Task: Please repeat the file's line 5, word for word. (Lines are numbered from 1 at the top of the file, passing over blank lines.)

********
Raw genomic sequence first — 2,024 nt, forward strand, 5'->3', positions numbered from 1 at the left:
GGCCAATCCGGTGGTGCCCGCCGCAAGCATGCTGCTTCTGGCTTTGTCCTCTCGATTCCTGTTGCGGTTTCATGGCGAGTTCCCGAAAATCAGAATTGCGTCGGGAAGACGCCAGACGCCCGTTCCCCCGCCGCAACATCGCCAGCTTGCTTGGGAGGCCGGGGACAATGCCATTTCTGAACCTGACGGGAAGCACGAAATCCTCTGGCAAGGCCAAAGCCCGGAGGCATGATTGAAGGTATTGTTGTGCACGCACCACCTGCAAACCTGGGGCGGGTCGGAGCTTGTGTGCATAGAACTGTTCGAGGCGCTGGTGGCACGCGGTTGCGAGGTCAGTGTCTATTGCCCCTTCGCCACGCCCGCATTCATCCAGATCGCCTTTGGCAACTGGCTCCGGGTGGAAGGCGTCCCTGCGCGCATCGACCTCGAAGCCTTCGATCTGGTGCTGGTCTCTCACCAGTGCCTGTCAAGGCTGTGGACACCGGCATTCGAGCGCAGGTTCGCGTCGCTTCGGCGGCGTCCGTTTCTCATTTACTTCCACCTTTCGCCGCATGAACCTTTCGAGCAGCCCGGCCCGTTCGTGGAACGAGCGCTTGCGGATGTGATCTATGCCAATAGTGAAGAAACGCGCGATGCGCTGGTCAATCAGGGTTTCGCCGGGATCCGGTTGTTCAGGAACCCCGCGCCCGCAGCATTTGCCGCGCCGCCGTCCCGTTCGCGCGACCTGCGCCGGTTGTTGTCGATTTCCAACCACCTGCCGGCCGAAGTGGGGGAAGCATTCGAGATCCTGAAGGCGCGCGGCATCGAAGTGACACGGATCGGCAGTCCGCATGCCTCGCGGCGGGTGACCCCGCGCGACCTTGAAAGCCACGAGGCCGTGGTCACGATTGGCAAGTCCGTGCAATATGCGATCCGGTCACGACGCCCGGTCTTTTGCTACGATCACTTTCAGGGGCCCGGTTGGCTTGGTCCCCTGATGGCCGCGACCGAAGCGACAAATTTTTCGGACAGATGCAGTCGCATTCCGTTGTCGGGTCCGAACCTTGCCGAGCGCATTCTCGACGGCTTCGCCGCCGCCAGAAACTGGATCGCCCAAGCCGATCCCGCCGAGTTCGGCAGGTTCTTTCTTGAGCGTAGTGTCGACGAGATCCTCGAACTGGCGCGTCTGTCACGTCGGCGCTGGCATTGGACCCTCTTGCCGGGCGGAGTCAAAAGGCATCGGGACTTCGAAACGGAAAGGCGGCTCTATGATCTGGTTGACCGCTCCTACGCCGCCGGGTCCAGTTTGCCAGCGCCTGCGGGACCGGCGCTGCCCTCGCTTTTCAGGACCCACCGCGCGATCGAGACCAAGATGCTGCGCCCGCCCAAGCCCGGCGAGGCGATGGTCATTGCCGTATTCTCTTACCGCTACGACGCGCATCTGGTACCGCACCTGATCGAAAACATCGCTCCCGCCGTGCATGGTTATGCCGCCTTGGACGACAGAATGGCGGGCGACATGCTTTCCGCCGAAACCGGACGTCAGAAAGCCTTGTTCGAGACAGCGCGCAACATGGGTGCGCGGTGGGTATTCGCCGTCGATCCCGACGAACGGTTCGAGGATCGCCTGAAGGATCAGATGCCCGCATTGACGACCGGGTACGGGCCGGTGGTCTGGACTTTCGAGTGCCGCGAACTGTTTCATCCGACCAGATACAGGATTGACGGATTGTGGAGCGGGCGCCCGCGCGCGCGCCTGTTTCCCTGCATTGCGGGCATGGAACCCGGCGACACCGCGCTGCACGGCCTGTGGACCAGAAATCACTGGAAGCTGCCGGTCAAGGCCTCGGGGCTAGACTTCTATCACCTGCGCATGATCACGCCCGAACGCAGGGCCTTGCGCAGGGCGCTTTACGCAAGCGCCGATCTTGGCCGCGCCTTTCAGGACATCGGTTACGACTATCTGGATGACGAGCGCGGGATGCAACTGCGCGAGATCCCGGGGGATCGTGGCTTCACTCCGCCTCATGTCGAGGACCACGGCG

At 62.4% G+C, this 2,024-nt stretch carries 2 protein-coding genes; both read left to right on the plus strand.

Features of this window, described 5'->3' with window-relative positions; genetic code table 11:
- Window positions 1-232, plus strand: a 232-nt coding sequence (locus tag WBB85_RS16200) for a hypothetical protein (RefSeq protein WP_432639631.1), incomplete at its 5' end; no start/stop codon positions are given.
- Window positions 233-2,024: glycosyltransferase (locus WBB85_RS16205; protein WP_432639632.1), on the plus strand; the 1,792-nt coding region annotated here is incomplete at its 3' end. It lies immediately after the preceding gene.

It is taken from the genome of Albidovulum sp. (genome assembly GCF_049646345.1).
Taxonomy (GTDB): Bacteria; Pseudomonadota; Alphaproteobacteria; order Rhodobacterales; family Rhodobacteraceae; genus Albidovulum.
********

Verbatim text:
- Window positions 1-232, plus strand: a 232-nt coding sequence (locus tag WBB85_RS16200) for a hypothetical protein (RefSeq protein WP_432639631.1), incomplete at its 5' end; no start/stop codon positions are given.